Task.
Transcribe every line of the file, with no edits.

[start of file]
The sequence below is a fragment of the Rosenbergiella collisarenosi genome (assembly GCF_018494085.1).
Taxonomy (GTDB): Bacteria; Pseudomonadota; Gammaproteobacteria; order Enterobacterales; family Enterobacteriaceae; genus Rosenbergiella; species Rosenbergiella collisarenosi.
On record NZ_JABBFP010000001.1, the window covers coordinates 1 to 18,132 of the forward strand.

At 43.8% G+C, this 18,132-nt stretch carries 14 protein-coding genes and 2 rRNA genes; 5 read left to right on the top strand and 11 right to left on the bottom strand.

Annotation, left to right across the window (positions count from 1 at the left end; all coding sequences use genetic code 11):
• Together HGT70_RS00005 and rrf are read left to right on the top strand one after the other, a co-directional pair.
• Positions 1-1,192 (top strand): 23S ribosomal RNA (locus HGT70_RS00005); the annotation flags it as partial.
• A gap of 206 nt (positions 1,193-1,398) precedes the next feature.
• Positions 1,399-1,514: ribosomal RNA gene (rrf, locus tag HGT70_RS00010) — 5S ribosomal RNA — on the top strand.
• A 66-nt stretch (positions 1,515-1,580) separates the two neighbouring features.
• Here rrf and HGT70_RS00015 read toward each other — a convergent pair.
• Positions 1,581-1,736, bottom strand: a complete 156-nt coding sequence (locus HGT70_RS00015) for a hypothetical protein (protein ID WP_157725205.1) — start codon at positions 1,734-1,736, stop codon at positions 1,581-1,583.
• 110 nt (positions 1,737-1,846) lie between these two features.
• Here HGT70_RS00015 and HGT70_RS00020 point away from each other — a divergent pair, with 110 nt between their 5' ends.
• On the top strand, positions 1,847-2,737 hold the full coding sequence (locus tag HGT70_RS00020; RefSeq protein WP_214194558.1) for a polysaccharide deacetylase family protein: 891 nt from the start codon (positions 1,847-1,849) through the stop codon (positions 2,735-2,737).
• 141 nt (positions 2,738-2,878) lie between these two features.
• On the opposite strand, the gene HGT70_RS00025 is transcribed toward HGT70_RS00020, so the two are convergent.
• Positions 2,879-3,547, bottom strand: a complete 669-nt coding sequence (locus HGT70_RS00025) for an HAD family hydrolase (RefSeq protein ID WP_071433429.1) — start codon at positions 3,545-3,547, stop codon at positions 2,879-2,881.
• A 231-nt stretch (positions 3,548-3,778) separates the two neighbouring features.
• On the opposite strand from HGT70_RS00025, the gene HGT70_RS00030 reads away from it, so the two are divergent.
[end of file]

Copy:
The sequence below is a fragment of the Rosenbergiella collisarenosi genome (assembly GCF_018494085.1).
Taxonomy (GTDB): Bacteria; Pseudomonadota; Gammaproteobacteria; order Enterobacterales; family Enterobacteriaceae; genus Rosenbergiella; species Rosenbergiella collisarenosi.
On record NZ_JABBFP010000001.1, the window covers coordinates 1 to 18,132 of the forward strand.

At 43.8% G+C, this 18,132-nt stretch carries 14 protein-coding genes and 2 rRNA genes; 5 read left to right on the top strand and 11 right to left on the bottom strand.

Annotation, left to right across the window (positions count from 1 at the left end; all coding sequences use genetic code 11):
• Together HGT70_RS00005 and rrf are read left to right on the top strand one after the other, a co-directional pair.
• Positions 1-1,192 (top strand): 23S ribosomal RNA (locus HGT70_RS00005); the annotation flags it as partial.
• A gap of 206 nt (positions 1,193-1,398) precedes the next feature.
• Positions 1,399-1,514: ribosomal RNA gene (rrf, locus tag HGT70_RS00010) — 5S ribosomal RNA — on the top strand.
• A 66-nt stretch (positions 1,515-1,580) separates the two neighbouring features.
• Here rrf and HGT70_RS00015 read toward each other — a convergent pair.
• Positions 1,581-1,736, bottom strand: a complete 156-nt coding sequence (locus HGT70_RS00015) for a hypothetical protein (protein ID WP_157725205.1) — start codon at positions 1,734-1,736, stop codon at positions 1,581-1,583.
• 110 nt (positions 1,737-1,846) lie between these two features.
• Here HGT70_RS00015 and HGT70_RS00020 point away from each other — a divergent pair, with 110 nt between their 5' ends.
• On the top strand, positions 1,847-2,737 hold the full coding sequence (locus tag HGT70_RS00020; RefSeq protein WP_214194558.1) for a polysaccharide deacetylase family protein: 891 nt from the start codon (positions 1,847-1,849) through the stop codon (positions 2,735-2,737).
• 141 nt (positions 2,738-2,878) lie between these two features.
• On the opposite strand, the gene HGT70_RS00025 is transcribed toward HGT70_RS00020, so the two are convergent.
• Positions 2,879-3,547, bottom strand: a complete 669-nt coding sequence (locus HGT70_RS00025) for an HAD family hydrolase (RefSeq protein ID WP_071433429.1) — start codon at positions 3,545-3,547, stop codon at positions 2,879-2,881.
• A 231-nt stretch (positions 3,548-3,778) separates the two neighbouring features.
• On the opposite strand from HGT70_RS00025, the gene HGT70_RS00030 reads away from it, so the two are divergent.